2 - 3 July 2020
Common-envelope systems: progenitors, mergers and survivors
News: 8 Jan. 2020: updated list of invited speakersAims and scope
Most stars are born in binary or multiple systems, which usually interact during their lifetimes. The most extreme forms of contact are stellar mergers and common envelope events, when part of the primary stars envelope is expelled from the system. Recently recognized phenomena such as (luminous) red novae and their extragalactic analogs (known as intermediate luminosity optical transients or ILOTs) show that even low-mass stars can display spectacular outbursts in the Local Group. These merging systems had gone through the common-envelope (CE) phase, which is an essential channel for the formation of compact binary systems and some of the most energetic transients in the Universe. Despite its importance, this evolutionary phase is still poorly understood. In particular, questions such as the main progenitor channels, how the merged systems entered the common-envelope phase and properties of the outburst are far from clear. Moreover, observations show the existence of close binary systems which, according to theoretical predictions, should have inevitably merged during the common envelope phase.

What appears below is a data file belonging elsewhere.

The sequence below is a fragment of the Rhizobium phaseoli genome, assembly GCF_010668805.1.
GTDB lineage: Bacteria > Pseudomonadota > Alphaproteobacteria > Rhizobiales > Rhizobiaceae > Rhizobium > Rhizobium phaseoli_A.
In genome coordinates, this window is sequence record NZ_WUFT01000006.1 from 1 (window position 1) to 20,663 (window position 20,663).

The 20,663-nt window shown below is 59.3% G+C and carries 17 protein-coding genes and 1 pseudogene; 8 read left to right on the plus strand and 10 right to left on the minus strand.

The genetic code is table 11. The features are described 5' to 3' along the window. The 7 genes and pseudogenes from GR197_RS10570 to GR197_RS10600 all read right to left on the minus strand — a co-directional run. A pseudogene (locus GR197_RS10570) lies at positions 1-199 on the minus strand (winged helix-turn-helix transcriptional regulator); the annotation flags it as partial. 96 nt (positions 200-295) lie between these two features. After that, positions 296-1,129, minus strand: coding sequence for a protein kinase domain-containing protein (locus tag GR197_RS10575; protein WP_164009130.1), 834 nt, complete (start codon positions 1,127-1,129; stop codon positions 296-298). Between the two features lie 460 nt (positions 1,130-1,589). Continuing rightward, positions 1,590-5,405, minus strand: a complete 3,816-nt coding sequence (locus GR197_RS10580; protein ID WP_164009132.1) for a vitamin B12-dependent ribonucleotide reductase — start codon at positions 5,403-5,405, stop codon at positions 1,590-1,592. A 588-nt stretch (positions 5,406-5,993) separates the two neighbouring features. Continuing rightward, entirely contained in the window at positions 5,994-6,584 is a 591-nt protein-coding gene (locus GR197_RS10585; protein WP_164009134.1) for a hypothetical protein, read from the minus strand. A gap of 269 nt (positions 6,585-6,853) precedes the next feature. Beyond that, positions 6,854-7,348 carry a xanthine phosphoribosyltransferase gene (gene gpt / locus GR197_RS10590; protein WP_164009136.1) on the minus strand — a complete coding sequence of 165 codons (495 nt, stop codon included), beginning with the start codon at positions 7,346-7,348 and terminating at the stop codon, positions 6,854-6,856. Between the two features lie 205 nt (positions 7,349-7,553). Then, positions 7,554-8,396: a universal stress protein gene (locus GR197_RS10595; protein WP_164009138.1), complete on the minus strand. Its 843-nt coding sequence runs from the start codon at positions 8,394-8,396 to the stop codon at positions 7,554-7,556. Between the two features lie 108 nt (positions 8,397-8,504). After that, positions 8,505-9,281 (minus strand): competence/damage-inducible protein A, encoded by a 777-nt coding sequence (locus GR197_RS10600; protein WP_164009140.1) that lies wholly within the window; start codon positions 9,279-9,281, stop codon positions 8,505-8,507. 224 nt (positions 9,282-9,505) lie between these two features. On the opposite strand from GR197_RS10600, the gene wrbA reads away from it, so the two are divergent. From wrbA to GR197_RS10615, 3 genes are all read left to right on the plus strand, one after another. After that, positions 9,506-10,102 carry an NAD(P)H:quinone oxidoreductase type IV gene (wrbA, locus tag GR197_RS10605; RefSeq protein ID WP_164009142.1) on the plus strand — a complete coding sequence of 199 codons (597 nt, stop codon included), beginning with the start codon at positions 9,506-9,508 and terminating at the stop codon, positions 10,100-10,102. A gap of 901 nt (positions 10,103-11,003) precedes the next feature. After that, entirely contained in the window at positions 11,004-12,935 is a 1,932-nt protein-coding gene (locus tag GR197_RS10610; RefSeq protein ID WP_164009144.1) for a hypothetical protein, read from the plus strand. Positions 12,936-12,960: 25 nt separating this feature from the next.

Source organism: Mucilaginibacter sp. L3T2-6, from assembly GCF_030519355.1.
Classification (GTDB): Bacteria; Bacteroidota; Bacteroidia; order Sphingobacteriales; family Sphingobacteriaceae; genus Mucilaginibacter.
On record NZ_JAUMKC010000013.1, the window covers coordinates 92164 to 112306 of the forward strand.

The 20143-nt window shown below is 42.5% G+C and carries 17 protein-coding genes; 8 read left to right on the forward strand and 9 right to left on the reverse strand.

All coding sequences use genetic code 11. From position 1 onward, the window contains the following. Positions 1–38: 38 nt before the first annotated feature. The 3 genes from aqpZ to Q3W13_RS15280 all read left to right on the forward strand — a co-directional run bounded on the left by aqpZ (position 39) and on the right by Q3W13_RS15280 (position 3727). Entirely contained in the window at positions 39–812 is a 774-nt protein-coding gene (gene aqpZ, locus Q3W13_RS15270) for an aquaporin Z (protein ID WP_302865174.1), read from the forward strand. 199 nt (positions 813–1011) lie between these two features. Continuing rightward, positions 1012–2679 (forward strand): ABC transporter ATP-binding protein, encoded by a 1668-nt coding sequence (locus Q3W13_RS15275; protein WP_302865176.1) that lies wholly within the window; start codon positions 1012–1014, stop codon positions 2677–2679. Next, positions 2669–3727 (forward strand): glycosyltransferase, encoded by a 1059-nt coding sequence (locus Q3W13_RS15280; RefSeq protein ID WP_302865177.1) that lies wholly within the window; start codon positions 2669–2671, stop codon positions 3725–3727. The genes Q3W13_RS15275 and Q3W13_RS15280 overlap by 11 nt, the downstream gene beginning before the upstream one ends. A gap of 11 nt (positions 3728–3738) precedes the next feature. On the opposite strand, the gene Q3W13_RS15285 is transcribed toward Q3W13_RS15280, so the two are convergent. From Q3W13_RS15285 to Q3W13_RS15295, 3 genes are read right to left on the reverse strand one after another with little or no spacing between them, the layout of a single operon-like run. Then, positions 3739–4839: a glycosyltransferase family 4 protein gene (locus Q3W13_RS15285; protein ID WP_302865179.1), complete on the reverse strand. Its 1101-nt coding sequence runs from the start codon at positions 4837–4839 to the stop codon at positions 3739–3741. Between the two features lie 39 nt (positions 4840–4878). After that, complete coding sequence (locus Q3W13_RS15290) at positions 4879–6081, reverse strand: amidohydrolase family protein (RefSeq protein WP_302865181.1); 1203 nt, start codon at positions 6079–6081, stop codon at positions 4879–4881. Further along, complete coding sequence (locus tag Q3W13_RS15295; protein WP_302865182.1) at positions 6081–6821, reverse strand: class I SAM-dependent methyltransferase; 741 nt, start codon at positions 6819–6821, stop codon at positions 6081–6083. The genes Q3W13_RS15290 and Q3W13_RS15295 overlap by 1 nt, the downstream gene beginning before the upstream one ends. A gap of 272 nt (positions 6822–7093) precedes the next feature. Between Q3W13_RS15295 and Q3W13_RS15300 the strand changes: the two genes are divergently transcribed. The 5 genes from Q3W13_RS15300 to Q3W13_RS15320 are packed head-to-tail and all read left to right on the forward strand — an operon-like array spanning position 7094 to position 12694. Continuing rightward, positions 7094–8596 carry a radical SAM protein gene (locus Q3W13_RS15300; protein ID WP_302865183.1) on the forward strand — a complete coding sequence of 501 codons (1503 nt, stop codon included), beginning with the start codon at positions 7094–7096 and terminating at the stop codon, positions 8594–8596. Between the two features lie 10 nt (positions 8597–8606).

chair: Tomasz Kaminski (NCAC Torun, Polish Academy of Sciences, PL),
Updated on Wed Jan 08 17:21:04 CET 2020
European Astronomical Society